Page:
There is also a consensus that, with GICs and government bond rates of return at near historic lows, equity dividend yields are appealing. Why invest your money in a GIC with a bank at 1.5%, when that same bank’s stock pays a dividend that approaches 4%? Plus, when the price of that bank’s stock fell (temporarily) as a result of headline news in Europe, the dividend yield on that stock actually rose.  (I,e, an $0.80 distribution on a $20 stock stays the same if that stock price falls to $15. The yield therefore rises from 4% to 5.33%) The holder of that stock is therefore being paid a premium well above interest rates to wait for a market recovery. 

There is no question that there are still global problems that need to be overcome. National debt levels are still too high, and both the U.S. and Europe need to move faster to control their debt issues.  There will continue to be policy mistakes on the global scene, and we have not seen the end of periodic volatility in world markets. Nevertheless, in the words of GLC Asset Management:
Barring a natural disaster, geopolitical crisis or a dramatic 
political misstep, we feel the odds are for a positive surprise,
which  would boost global stock markets should ‘better than 
feared’ news come out of Europe…We are optimistically 
leaning forward on our toes rather than on our heels as far
as our outlook for stock markets in 2012…(and)…we expect
bond markets to lag in 2012.

Over the last few years, since the start of the credit crisis, bonds and bond funds have been the refuge of choice from a world of equity volatility. However with 10 Year Government of Canada matching an all time historical low rate of 1.95% in November, 2011, the days of government bonds as a safe haven may well be numbered.

Since the exceptionally high interest rates of the early 1980’s, when mortgages were renewing at 18% to 20%, there has been a long steady decline in interest rates. That has resulted in a 30-year bull market for bonds and bond funds, since every percentage point decline in rates has resulted in capital appreciation of existing bonds.  Now that a historical low has been reached, we may well be approaching a historical shift in long-term trends.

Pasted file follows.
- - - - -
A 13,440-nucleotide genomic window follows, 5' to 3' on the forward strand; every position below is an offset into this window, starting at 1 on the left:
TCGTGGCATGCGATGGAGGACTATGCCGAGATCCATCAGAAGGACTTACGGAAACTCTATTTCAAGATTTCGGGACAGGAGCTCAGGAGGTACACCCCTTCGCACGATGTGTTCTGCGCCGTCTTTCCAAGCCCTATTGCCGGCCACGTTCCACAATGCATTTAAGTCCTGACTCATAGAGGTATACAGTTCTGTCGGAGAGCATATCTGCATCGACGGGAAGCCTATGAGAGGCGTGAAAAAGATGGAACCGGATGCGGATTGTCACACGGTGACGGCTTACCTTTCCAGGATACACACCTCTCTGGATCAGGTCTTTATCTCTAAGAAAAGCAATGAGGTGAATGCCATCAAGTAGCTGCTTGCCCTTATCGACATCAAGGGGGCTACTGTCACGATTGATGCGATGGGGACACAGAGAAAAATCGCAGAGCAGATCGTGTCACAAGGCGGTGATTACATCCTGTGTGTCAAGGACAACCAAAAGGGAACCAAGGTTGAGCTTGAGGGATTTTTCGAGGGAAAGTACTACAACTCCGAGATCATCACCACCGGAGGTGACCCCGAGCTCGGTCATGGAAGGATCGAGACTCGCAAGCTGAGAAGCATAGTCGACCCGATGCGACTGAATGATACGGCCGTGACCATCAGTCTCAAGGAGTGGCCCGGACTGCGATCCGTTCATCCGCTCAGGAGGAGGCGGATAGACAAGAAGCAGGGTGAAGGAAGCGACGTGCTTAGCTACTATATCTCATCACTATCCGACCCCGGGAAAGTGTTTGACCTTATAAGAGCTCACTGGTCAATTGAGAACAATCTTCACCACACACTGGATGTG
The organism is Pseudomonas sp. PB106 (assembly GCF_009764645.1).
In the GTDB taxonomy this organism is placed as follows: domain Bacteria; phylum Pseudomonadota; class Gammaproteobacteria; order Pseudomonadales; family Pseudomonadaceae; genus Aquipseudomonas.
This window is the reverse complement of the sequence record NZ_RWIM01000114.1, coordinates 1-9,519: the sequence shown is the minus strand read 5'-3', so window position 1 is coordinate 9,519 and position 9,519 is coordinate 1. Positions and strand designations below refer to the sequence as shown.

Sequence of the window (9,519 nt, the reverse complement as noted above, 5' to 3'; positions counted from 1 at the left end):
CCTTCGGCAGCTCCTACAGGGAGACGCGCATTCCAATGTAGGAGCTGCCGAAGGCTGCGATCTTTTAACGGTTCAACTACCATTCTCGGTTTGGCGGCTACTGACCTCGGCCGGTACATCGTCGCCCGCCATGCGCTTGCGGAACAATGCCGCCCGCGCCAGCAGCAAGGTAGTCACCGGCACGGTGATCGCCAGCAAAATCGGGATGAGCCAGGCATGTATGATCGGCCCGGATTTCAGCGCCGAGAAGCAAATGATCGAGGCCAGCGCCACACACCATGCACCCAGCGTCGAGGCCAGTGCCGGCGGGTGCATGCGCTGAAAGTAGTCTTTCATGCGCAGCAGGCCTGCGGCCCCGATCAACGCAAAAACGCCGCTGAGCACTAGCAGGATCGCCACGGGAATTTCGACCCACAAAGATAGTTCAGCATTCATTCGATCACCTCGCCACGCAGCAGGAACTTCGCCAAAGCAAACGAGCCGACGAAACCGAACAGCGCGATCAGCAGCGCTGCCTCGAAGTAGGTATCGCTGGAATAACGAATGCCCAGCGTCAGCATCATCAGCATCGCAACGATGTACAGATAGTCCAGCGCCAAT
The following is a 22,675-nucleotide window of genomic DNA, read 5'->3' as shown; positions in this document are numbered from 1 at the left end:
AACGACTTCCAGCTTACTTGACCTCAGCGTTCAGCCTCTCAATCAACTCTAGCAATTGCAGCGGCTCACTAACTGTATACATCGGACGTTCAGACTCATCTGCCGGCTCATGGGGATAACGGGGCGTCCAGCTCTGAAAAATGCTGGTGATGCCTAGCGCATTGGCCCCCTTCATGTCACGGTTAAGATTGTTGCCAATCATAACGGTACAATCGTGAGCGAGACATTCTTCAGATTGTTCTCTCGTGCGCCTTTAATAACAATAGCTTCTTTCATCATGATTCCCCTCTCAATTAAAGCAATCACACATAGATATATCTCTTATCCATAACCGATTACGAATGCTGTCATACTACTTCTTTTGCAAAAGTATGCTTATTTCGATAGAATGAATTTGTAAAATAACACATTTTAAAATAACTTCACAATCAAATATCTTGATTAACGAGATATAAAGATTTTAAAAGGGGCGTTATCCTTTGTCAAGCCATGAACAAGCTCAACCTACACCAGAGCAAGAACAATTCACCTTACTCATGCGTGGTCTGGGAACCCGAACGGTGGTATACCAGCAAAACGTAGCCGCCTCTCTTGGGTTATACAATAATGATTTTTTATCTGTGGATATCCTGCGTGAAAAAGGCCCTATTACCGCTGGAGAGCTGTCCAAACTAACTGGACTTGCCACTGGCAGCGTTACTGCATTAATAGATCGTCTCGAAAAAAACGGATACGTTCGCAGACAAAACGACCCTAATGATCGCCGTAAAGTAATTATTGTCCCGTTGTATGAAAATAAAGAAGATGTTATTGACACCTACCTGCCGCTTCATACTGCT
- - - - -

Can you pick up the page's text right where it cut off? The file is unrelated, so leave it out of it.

Although the U.S. Federal Reserve has indicated that it intends to keep interest rates at current levels through 2014, there is little doubt that eventually interest rates will have to rise. The implications for such a rise are indeed bleak for investors who have become used to steady returns from bond funds. Not only will they be saddled with historic low rates of return on government bonds, but for every 1% rise in future interest rates the capital value of their existing portfolio of bonds will decrease by between 6% and 8%. The prospect for corporate and high yield bonds is not nearly as bleak, given the current significant rate spread between these investments and government bonds, but these options have always had a degree of volatility that the true equity refugee has traditionally been unwilling to tolerate. Gerry Coleman perhaps stated it best. In speaking of those who have relied on bonds and bond funds to provide a reliable rate of return he noted: “Enjoy the party, but dance close to the door.” 

So there we have it. According to those who are paid to know, equities have under-performed over the past decade but offer good value, hope for the future, and should ultimately return to their long term averages. Bonds have been a safe refuge over the past decades but the outlook for bonds in a rising interest rate environment is problematic. The best advice for investors going forward is much the same as it has been in the past. Keep a diversified portfolio that is in keeping with both your risk tolerance and investment horizon. Ignore the short term media storms and blaring headlines, and try as much as possible to keep your emotions in check. Keep in mind that challenges have always created opportunities, and that those who done best over time are those who stayed disciplined.